Ever get a moment to examine what's accumulated in your life? I am not talking about the dishes by the sink, the laundry, the voicemail messages, or the diapers in the bin. What comes to mind is more of the blessings, mysteries and curses that shape our every day lives - what my Alabaman grandma would call our "lot in life".

All day today, little reminders of the gifts I've been given kept popping up. The recent gift of rain swept my garden clean, and today's sun helped me to rise early with a fresh burst of energy for working outside. I smiled at the stack of straw I'd pulled pack to do my spring planting, remembering Cozette's autumn birthday party where straw bales were the children's party props. We'd loaded a bale in our truck with thoughts of putting it to some unknown use in our garden, later learning that it makes a terrific mulch. With the spring plants well rooted and seeds popping up in the rain soaked soil, the beds were begging for a straw blanket to seal in the free water. We've never worked mulching into our veggie gardening before, but this year's water shortage will make the gift of Cozy's party straw ever more valuable.

The last few days of rain worked magic for our soil and plants, but some things were beaten down in the recent water and wind. Half of our tallest pink rose toppled over on the ground, blocking the walkway to our veggie garden. We sadly removed the broken rose, but immediately found ourselves joyful again as the plentiful buds filled up a crystal vase on our kitchen table. The whole room brightened as the rose found a new purpose and place.

Outside again, we used our fresh energy to put other garden blessings to work. We harvested spinach for dinner, and cut back some of the fallen fava bean branches. Bryles puffed up with the important task of handling the scissors as I held branches. Then we worked together to shell the beans for our dinner and to cut the remaining plant pieces into a "salad" for the garden. We tucked the salad under the hay covering the veggie beds to give our seedlings a surge of nitrogen and nutrients.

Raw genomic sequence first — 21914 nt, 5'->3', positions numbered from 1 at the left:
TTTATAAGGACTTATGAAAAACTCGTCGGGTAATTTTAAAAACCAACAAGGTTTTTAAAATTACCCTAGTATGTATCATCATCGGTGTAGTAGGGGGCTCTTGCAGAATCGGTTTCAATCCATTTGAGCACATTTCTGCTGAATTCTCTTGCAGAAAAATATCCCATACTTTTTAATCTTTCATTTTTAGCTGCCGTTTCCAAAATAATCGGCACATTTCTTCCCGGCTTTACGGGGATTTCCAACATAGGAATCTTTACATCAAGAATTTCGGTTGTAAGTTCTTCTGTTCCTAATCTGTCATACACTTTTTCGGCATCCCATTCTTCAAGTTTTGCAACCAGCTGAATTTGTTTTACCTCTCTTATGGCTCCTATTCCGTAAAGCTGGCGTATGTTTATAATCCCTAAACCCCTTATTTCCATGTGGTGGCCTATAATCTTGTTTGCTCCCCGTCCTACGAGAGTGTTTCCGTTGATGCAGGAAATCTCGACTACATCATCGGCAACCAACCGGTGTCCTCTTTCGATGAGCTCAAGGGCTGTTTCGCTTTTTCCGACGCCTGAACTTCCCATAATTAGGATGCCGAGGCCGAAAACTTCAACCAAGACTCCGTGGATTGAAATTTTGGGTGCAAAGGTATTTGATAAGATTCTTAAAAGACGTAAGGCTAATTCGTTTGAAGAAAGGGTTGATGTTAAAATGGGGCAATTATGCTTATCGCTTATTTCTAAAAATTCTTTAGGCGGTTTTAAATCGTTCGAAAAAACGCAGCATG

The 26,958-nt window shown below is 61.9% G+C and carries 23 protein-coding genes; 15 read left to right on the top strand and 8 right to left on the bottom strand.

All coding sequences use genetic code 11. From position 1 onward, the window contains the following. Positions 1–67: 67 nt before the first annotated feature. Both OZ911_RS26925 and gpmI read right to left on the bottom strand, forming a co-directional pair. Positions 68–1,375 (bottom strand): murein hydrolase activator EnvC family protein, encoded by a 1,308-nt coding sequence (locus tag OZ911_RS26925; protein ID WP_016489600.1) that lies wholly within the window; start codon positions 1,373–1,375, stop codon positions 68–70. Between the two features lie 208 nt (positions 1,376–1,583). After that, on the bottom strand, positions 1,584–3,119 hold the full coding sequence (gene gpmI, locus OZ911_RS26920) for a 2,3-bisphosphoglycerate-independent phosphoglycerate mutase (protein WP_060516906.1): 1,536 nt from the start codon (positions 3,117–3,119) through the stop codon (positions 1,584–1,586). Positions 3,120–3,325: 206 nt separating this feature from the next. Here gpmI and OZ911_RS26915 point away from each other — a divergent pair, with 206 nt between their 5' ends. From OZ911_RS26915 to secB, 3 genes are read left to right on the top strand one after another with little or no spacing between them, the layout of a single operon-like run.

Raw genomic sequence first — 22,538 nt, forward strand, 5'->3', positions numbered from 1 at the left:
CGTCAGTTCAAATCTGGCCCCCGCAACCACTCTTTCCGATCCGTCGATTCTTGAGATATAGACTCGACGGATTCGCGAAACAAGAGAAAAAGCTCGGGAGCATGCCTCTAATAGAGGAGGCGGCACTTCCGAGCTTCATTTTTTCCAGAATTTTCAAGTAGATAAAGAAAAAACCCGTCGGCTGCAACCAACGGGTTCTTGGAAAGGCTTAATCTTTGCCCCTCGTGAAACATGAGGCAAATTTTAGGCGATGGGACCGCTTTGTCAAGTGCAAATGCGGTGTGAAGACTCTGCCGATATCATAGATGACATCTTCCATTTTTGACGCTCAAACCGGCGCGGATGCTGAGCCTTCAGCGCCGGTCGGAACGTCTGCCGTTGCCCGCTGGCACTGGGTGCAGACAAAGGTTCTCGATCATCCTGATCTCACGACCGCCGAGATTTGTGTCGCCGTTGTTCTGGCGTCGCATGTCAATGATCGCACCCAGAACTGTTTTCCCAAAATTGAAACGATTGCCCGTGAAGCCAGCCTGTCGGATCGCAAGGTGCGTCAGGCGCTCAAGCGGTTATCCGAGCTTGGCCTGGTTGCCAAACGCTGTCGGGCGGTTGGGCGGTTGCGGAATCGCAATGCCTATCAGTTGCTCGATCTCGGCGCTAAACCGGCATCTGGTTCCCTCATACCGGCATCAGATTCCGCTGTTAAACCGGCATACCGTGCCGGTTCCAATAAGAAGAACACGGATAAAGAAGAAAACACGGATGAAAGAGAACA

Still enjoying our cutting work, we moved on to dead heading Luther Burbank's peppery smelling, pink climbing rose. We are keeping small buds for drying and making sachets later this year - the fragrance is intense and long lasting.

We took a break to admire a few lady bugs climbing through the tiny blue flowers on the isotoma plants, and determined we needed to capture this moment on camera.

After getting a few great bug shots, Bryles reminded me that we needed to photograph our wool pile. A kindred spirit and friend through Waldorf's Blossoms program gave us a whole bag of wool on Tuesday. Bryles favorite song lately has been "Baa - baa black sheep, have you any wool? Yes sir, yes sir, three bags full..." and he was thrilled to bring home his very own bag! I too was excited, although this pile represents a whole new project for me to top an already too long list! The wool is freshly sheered and still full of grass, sticks, and - YES - sheep poop! Our wool pile is mottled with brown, black, and yellow wool awaiting our care and cleaning. We saved this morning's bath water to rinse a sample bundle clean and found that the our sheep's wool is actually white!!! We used our feet to stomp out the water and dirt, and ended up with shockingly pristine fibers.

How all of these gifts have come to us is a mystery to me. While I've felt cursed by some misfortunes, including losing my job in December, all of the time this "curse" allots me allows me to make the most of "my lot in life." Bryles and I are off to finish pressing the tiny blue borrage flowers the bees love... We will pull a few of these wild, weedish plants to clean up the area near our lavender. Still, I am learning how even these stray plants can be gifts as I make the effort to find ways to glorify and use all that I am given.